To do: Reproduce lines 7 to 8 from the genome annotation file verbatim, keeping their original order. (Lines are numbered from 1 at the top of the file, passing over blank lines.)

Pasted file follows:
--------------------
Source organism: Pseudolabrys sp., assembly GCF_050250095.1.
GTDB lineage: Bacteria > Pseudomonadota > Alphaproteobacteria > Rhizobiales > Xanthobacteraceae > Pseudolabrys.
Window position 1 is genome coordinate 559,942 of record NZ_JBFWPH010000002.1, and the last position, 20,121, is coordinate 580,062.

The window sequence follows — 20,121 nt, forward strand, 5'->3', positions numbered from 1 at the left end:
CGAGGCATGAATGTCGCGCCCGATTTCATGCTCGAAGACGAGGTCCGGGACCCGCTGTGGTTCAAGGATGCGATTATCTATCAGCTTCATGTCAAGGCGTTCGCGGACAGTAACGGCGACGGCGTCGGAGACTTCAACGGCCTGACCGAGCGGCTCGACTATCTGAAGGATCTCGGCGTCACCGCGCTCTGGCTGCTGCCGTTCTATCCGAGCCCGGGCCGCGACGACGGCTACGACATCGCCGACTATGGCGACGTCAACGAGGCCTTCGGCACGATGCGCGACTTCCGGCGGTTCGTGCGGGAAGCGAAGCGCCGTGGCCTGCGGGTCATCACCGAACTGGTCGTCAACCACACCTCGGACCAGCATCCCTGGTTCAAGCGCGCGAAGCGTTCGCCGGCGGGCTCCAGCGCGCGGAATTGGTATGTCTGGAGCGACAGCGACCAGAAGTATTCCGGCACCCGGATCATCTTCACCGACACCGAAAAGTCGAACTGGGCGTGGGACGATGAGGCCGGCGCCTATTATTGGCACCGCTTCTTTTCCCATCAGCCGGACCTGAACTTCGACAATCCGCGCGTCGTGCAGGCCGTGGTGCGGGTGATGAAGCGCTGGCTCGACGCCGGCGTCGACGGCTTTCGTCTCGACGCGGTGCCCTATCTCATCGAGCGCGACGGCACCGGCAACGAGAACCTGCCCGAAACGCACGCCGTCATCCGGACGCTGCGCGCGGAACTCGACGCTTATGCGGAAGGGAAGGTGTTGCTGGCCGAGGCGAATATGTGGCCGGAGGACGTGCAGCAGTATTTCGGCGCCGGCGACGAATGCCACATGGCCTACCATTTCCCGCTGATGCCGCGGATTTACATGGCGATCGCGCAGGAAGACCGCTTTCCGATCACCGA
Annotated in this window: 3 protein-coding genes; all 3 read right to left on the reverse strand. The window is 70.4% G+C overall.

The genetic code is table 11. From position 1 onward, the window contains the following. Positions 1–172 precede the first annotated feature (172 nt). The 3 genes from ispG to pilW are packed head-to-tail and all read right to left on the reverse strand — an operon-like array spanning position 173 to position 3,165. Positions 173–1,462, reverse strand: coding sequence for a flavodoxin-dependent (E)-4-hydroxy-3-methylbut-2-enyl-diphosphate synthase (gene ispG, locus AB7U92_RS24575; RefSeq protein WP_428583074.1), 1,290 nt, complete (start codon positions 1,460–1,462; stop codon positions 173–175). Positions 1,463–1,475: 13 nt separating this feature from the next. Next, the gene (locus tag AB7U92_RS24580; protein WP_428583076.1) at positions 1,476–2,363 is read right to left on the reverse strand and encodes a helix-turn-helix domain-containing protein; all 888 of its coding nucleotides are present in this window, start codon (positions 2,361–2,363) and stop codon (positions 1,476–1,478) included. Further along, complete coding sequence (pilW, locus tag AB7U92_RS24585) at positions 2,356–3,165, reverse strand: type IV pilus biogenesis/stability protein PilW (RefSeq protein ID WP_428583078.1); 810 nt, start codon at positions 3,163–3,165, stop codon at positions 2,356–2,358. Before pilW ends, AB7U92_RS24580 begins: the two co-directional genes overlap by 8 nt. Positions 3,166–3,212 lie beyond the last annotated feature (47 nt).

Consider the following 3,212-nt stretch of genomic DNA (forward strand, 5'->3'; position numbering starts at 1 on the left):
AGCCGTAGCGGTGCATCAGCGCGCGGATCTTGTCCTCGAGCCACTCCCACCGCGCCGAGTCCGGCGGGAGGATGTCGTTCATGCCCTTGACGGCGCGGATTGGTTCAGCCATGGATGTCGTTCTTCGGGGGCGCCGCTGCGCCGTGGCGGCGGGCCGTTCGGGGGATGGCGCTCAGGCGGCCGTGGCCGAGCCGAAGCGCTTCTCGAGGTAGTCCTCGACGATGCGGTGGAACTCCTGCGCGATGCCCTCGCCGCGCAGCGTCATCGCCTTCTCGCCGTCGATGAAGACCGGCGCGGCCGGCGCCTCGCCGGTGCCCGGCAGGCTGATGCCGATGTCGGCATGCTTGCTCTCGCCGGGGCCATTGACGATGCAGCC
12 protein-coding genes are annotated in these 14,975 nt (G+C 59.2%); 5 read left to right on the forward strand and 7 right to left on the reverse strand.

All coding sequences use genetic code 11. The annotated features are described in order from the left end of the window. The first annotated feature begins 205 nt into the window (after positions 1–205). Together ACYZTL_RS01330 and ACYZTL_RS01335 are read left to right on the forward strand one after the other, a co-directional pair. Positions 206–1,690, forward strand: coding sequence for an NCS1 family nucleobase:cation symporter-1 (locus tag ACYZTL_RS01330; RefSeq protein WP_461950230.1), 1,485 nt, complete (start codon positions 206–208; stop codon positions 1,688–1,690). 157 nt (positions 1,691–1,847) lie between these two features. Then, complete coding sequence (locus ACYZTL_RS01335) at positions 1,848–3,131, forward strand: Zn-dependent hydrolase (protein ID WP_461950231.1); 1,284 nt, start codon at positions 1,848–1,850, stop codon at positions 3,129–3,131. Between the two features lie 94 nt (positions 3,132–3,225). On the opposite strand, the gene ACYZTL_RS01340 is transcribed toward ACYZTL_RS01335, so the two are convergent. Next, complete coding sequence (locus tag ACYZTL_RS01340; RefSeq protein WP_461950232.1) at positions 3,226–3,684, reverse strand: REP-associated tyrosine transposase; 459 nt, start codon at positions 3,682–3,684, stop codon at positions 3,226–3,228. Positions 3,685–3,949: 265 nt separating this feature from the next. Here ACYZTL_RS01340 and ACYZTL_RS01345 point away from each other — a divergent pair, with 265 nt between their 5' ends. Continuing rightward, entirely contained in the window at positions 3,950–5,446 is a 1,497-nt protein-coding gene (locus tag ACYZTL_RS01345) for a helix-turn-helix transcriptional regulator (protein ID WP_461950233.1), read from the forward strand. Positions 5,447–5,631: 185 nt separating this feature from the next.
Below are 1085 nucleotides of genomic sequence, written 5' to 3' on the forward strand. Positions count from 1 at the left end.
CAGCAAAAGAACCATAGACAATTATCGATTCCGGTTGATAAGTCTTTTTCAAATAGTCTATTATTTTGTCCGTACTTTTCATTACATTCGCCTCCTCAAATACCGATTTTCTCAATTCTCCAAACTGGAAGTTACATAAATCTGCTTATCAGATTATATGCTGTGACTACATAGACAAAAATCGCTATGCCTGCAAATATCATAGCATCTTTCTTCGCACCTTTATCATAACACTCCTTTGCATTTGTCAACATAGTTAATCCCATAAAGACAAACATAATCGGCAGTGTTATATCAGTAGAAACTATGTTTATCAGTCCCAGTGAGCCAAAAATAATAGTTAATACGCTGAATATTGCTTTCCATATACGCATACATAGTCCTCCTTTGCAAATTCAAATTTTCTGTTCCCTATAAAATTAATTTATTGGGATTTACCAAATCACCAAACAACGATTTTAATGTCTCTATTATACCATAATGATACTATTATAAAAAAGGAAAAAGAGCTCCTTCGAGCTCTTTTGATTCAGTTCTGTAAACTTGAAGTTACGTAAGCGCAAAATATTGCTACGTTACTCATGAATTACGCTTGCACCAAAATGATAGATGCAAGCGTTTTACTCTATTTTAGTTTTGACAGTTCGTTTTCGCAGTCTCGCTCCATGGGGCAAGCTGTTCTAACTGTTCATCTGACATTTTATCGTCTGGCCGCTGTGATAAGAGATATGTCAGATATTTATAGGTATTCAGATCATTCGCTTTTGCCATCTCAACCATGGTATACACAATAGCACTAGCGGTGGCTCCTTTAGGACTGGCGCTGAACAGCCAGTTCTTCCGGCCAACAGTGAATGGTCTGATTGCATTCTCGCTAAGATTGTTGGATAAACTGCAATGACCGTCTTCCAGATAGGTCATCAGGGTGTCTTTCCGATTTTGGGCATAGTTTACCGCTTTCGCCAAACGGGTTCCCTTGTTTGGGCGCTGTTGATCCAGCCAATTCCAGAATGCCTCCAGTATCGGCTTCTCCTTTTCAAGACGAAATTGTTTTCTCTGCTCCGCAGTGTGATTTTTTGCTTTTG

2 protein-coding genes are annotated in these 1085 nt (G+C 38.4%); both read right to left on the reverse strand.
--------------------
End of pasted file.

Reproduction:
The genetic code is table 11. From position 1 onward, the window contains the following. Positions 1–172 precede the first annotated feature (172 nt). The 3 genes from ispG to pilW are packed head-to-tail and all read right to left on the reverse strand — an operon-like array spanning position 173 to position 3,165. Positions 173–1,462, reverse strand: coding sequence for a flavodoxin-dependent (E)-4-hydroxy-3-methylbut-2-enyl-diphosphate synthase (gene ispG, locus AB7U92_RS24575; RefSeq protein WP_428583074.1), 1,290 nt, complete (start codon positions 1,460–1,462; stop codon positions 173–175). Positions 1,463–1,475: 13 nt separating this feature from the next. Next, the gene (locus tag AB7U92_RS24580; protein WP_428583076.1) at positions 1,476–2,363 is read right to left on the reverse strand and encodes a helix-turn-helix domain-containing protein; all 888 of its coding nucleotides are present in this window, start codon (positions 2,361–2,363) and stop codon (positions 1,476–1,478) included. Further along, complete coding sequence (pilW, locus tag AB7U92_RS24585) at positions 2,356–3,165, reverse strand: type IV pilus biogenesis/stability protein PilW (RefSeq protein ID WP_428583078.1); 810 nt, start codon at positions 3,163–3,165, stop codon at positions 2,356–2,358. Before pilW ends, AB7U92_RS24580 begins: the two co-directional genes overlap by 8 nt. Positions 3,166–3,212 lie beyond the last annotated feature (47 nt).

Consider the following 3,212-nt stretch of genomic DNA (forward strand, 5'->3'; position numbering starts at 1 on the left):